Still no justice for the Ballymurphy 11

The families of the eleven civilians who were shot and killed by the British army in the Ballymurphy Massacre in 1972 continue to campaign for justice. The workers movement has a duty to support their quest and to strive to ensure that the state is exposed for its crimes over the course of the Troubles.

The families of the eleven civilians who were shot and killed by the British army in the Ballymurphy Massacre in 1972 continue to campaign for justice. The workers movement has a duty to support their quest and to strive to ensure that the state is exposed for its crimes over the course of the Troubles.

The background to the massacre were the events of the night of 9-10 August 1971 when thousands of British soldiers invaded Catholic working class homes across Northern Ireland and 342 men were dragged away to internment without trial. The internees were assaulted and threatened, harassed with dogs, denied sleep and food, forced to run gauntlets of baton-wielding soldiers, burnt with cigarettes, and had gun barrels pressed against their heads. These techniques were later described by the European Court of Human Rights as “inhuman and degrading”, and by the European Commission on Human Rights as “torture”.

The communities which bore the brunt of this onslaught erupted. In the four days of rioting that followed, 20 civilians, two Provisional IRA members and two British soldiers were killed. 7,000 fled their homes. Roads and streets were blocked with barricades.

Of the 20 civilians who died, 17 were killed by the British Army. Three were shot dead in Ardoyne on 9 August, but the Ballymurphy estate suffered an even more vicious assault. There 11 civilians were killed by the Army in a 36 hour period between 9 and 11 August in an episode that has become known as the Ballymurphy Massacre.

Six were shot on 9th August. Nineteen years old Francis Quinn was shot by a sniper while going to the aid of a wounded man. Joan Connolly (50), Noel Phillips (20) and Joseph Murphy (41) were shot opposite the army base. Daniel Teggart (44) was shot fourteen times. Most of the bullets entered his back as he lay injured on the ground. The local priest Hugh Mullan telephoned the army base to say that he was going out to help those wounded. He came out waving a piece of cloth, walking towards a field where one of the shot men lay dying. He too was shot as he tried to help the man.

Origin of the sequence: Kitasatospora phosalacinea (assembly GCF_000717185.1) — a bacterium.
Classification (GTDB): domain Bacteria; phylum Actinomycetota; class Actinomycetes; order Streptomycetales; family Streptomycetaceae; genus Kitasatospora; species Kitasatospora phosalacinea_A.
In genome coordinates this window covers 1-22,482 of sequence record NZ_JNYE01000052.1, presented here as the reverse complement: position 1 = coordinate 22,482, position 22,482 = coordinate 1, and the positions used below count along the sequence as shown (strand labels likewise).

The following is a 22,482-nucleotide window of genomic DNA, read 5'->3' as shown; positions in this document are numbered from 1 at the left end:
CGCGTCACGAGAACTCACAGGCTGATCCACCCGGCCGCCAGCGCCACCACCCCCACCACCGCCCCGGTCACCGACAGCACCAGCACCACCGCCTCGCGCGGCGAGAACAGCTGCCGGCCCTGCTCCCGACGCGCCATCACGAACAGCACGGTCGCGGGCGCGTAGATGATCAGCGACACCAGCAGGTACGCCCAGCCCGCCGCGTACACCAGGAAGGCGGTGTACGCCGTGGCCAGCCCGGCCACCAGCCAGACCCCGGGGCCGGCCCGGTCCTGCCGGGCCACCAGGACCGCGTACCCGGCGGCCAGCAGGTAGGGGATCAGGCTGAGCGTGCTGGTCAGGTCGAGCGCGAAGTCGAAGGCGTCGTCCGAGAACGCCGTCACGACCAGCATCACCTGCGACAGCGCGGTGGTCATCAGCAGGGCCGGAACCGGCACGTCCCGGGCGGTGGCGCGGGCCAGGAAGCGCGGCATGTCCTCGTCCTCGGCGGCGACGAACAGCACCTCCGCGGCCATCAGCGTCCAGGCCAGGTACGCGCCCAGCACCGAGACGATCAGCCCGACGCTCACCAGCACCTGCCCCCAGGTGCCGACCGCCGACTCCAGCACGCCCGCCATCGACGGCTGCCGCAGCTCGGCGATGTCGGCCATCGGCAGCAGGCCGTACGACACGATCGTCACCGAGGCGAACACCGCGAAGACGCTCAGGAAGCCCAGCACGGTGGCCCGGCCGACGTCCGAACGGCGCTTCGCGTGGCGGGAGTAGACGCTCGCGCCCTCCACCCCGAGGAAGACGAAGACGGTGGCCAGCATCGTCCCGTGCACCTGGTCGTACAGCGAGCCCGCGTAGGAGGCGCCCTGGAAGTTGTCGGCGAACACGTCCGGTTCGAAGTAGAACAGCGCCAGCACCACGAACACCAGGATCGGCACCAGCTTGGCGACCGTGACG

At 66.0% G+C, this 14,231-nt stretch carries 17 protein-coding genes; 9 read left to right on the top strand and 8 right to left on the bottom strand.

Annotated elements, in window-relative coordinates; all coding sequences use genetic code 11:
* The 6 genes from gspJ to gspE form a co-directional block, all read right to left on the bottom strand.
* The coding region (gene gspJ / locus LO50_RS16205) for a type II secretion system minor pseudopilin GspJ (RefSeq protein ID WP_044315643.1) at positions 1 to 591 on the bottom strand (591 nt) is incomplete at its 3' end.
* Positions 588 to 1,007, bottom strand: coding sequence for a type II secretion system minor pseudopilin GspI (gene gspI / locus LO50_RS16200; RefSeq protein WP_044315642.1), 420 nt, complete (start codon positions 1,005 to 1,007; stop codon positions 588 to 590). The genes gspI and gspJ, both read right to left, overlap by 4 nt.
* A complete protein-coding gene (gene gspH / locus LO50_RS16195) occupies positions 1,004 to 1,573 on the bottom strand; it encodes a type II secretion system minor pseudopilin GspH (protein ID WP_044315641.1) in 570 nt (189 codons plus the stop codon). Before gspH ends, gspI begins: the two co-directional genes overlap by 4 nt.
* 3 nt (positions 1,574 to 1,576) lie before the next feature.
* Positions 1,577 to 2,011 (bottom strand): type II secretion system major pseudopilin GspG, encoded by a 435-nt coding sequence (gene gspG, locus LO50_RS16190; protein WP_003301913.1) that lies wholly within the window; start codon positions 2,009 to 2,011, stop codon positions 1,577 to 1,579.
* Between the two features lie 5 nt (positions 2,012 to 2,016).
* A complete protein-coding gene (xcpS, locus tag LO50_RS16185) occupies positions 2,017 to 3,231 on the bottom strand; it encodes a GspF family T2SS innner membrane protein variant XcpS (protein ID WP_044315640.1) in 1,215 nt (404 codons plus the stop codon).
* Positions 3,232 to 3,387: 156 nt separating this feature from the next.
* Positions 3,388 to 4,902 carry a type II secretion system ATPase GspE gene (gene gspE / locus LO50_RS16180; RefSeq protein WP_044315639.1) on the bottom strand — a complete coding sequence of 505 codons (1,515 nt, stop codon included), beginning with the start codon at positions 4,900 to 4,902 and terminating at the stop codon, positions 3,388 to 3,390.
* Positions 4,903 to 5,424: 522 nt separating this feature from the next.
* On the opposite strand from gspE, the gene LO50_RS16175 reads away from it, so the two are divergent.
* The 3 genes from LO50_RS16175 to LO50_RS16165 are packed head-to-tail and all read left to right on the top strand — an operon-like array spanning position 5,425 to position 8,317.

One civilian was shot dead on 10th August, and another four on 11th August. Edward Doherty (28), John Laverty (20) and Joseph Corr (43) were shot at separate points on the Whiterock Road. John McKerr (49) was shot while standing outside the local church and died of his injuries on 20th August. Paddy McCarthy (44) got into a confrontation with a group of soldiers one of whom put an empty gun in his mouth and pulled the trigger. He suffered a heart-attack and died shortly afterwards. There was no evidence that any of the 11 who died were armed or carrying explosives.

The soldiers deployed in Ballymurphy were 500 members of the Parachute Regiment, the same unit which shot fourteen demonstrators dead in the Bogside in Derry six months later. The recent Bloody Sunday enquiry report was firm in its conclusion that the events in Derry were unplanned and unpredictable. The report author Lord Saville said he could “not criticise General Ford for deciding to deploy soldiers to arrest rioters…” and that General Ford “neither knew nor had reason to know at any stage that his decision would or was likely to result in soldiers firing unjustifiably on that day.”

The evidence from the Ballymurphy Massacre is clear and contradicts his assertions. When the Parachute Regiment were deployed in Ballymurphy and on Bloody Sunday, senior army commanders and senior politicians knew exactly what they were doing. They sent in an aggressive regiment in an attempt to intimidate the residents in the areas that had become the greatest thorns in their sides. The soldiers clearly thought that they could get away with murder, and they did.

The Socialist Party has always condemned the paramilitary campaigns which caused misery for working class people. The state however was not a neutral arbiter and has much to hide. The ruling class, acting through the organisations of the state, will take whatever measures it deems necessary to protect its position and its privileges. Over the course of the Troubles it directed its sharpest repression against Catholic communities but was prepared to use lethal force in Protestant areas too.

In the future, the state will apply whatever measures it deems necessary when faced with revolts of the working class. A full independent enquiry is necessary to expose the role of the army in Ballymurphy in July 1972 and to make it much more difficult for the state to use these measures in the future.

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